Gov. Hogan vetoes bills to allow earlier counting of mail-in ballots, expand study of Baltimore transit needs as part of final action on nearly 300 bills

May 27, 2022

Baltimore Sun

Written by By Sam Janesch

Gov. Larry Hogan, finalizing the Maryland legislative session for the year, allowed nearly 300 bills to go into effect without his signature while vetoing 18 others Friday — killing bills that included efforts to speed up mass transit projects in Baltimore and to improve voting and ballot-counting as early as the upcoming July 19 primary.

The Republican governor faced a deadline this week to make his decision on the remaining bills the General Assembly passed in its 2022 session.

Baltimore City schools without A/C to close early Tuesday

He had signed and vetoed hundreds of other pieces of legislation since the session ended April 12, and many of the year’s landmark new laws already had been finalized.

Those included an expansion of abortion access in anticipation of a U.S. Supreme Court ruling expected this summer, the creation of a statewide paid medical and family leave program, and strengthening climate change goals.

The changes Hogan rejected Friday to Maryland’s election law would have given local election officials more time to count mail-in ballots ahead of Election Day and to allow people to make sure their votes were counted even if they forgot to sign an absentee ballot envelope.

Voters have turned increasingly to mail-in ballots during the more than two years of the ongoing coronavirus pandemic. But in Maryland, election officials are prohibited from beginning the “canvassing” process — in which they open, tabulate and verify ballots — for those ballots until after Election Day.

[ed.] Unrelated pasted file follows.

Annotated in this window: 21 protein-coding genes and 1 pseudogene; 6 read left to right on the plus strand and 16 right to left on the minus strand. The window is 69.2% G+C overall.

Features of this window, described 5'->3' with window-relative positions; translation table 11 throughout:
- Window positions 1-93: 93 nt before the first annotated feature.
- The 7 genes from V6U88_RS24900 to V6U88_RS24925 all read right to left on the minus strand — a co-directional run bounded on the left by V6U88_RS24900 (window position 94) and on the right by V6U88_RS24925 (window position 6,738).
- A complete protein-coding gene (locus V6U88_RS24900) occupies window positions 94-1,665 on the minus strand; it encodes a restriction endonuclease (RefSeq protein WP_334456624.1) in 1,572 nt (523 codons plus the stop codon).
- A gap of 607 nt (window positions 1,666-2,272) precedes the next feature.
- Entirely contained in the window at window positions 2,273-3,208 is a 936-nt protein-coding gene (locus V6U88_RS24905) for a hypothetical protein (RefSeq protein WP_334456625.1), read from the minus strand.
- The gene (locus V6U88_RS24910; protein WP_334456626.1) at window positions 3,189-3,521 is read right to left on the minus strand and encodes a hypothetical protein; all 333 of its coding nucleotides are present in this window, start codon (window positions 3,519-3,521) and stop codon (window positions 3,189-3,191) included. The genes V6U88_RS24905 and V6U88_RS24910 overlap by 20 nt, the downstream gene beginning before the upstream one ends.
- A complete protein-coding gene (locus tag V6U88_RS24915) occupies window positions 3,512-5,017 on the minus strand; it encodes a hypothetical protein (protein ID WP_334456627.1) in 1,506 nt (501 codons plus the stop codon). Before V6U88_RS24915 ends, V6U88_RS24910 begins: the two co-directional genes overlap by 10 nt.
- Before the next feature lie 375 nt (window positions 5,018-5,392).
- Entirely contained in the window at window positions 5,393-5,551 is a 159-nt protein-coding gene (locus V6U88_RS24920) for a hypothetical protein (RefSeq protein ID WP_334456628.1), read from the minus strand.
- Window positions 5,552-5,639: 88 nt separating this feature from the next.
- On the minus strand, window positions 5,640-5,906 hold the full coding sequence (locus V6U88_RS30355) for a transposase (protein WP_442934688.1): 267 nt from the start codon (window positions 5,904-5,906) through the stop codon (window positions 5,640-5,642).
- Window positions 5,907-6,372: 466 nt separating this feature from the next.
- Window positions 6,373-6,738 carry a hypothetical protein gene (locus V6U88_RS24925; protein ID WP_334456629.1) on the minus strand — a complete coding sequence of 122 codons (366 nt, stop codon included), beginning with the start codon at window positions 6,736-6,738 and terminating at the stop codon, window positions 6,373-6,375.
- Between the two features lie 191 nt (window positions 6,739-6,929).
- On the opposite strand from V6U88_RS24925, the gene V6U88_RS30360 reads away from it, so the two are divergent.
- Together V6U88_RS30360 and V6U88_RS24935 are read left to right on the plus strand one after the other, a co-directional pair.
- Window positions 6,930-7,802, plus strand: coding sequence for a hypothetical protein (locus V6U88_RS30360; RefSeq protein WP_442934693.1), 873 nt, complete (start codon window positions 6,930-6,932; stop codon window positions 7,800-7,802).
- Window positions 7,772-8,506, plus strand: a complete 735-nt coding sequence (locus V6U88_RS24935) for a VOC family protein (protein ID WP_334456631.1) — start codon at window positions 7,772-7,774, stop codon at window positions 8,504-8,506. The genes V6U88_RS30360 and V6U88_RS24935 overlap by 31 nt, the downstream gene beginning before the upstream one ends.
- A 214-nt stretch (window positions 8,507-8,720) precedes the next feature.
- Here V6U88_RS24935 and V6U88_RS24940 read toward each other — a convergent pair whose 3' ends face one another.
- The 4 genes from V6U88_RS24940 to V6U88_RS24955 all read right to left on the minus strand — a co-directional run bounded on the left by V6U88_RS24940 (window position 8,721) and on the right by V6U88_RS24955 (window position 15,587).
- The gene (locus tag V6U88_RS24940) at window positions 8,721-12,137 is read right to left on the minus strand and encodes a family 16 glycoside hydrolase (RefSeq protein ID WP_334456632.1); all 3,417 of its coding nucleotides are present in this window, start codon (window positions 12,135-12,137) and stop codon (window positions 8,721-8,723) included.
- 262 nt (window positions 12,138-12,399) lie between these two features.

The bill would have allowed election workers to open ballots and begin processing them up to eight business days before the first day of early voting. And for this summer’s primary only, workers also could have begun tabulating those votes — without releasing the results — before polls closed on primary day, according to an analysis of the bill.

Without early canvassing, it’s going to take longer for Marylanders to get results, and running tallies that can appear headed in one candidate’s favor on election night can “change drastically” once mail ballots are counted, said David Garreis, president of the Maryland Association of Election Officials and director of the Anne Arundel County Board of Elections.

For a voter who failed to sign the envelope containing their absentee ballot, the elections boards would have been required to notify them and give them up to 10 days to correct the mistake by sending in a picture of their signature by email, mail or coming in person. Starting June 1, 2023, they even would have been able to text a picture of their signature to elections officials.

In his veto message, Hogan said he supports the earlier canvassing timeline and allowing voters to correct their signature-less ballots. But he said he was rejecting the bill because it lacked any way to verify the signatures in that process.